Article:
A deep acknowledgement to our Sydney Leadership 2015 graduates
I am honoured to be standing here today with the Graduating Sydney Leadership Cohort of 2015.
You are a group of people who are wise, caring, successful, skilled and motivated to do something for yourselves & the world. You were all these things before you met us. And with all those gifts and skills you were willing to tolerate coming into a space of learning for a significant part of your lives. And, as you have learnt, real learning is not easy. A deep acknowledgement to you.
This is a special moment for us in SLA as much as it is for you as graduates.
In working with you we aim to exercise leadership ourselves. For we see leadership as enabling people to understand and solve their own problems – to turn-on their own potential. This is what we aim to achieve with Sydney Leadership. So this is a special moment in that we hold a hope right now that we were useful to you and we have an expectation and the experience that you will move past us - that we were privileged enough to be your teachers for a moment & soon, if not already, you will become ours.
So our hope is that if we are lucky, we will work with you again or as a minimum learn from you. Because everything we know about leadership we have learned from the people who have sat in those chairs in the years before you.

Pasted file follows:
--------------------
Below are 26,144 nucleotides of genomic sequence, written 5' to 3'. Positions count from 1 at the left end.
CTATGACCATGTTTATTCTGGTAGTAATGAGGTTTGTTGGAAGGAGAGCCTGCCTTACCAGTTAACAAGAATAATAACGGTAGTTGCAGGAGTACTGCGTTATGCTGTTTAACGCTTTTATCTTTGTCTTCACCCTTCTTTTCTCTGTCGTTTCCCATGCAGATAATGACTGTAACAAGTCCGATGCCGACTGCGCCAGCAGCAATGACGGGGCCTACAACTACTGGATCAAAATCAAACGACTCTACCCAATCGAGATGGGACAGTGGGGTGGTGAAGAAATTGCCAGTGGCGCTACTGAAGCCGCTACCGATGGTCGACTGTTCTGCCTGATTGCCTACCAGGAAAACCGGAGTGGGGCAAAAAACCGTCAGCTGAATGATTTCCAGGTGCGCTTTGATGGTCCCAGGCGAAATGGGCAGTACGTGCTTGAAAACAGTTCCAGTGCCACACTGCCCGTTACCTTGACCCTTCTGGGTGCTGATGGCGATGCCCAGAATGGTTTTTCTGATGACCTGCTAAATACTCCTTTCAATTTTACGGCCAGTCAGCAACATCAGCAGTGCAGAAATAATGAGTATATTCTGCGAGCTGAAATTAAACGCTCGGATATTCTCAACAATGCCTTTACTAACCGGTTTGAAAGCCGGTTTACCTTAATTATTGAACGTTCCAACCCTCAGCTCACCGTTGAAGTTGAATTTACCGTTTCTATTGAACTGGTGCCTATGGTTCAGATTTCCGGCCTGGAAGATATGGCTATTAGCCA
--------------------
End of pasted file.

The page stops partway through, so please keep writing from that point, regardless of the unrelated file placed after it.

Tonight I would like to focus on something which is I believe everyone's learning edge and an ongoing piece of work. It is an area where none us can act like we have it all sorted out. That is, that age old problem of "people who are not us". Or more specifically - anyone who is not me. Let us perhaps take this line of enquiry as one that begins a new relationship between us.
How do we relate to others? Understand them? Work with them? Have compassion for them? As you have probably worked out this is the core of leadership and also something for which we will never have it all sorted out. It is full of contradictions. Difficult yet joyous. Predictable yet creative.
This is an important area to continue to be curious. Not just because it is hard, but because leadership is inevitably about being useful in the world. And that, like it or not, means finding a more useful relationship with others. A way of understanding, inspiring, pushing and learning with others.
I need to say I naively hoped to have this all sorted out by now. Have reached some kind of zen state in my forties. Well, that didn’t really happen.
While i can offer you some intellectual constructs to start to think about "the other" - something has to drop from the head to the heart for each of us to make this real.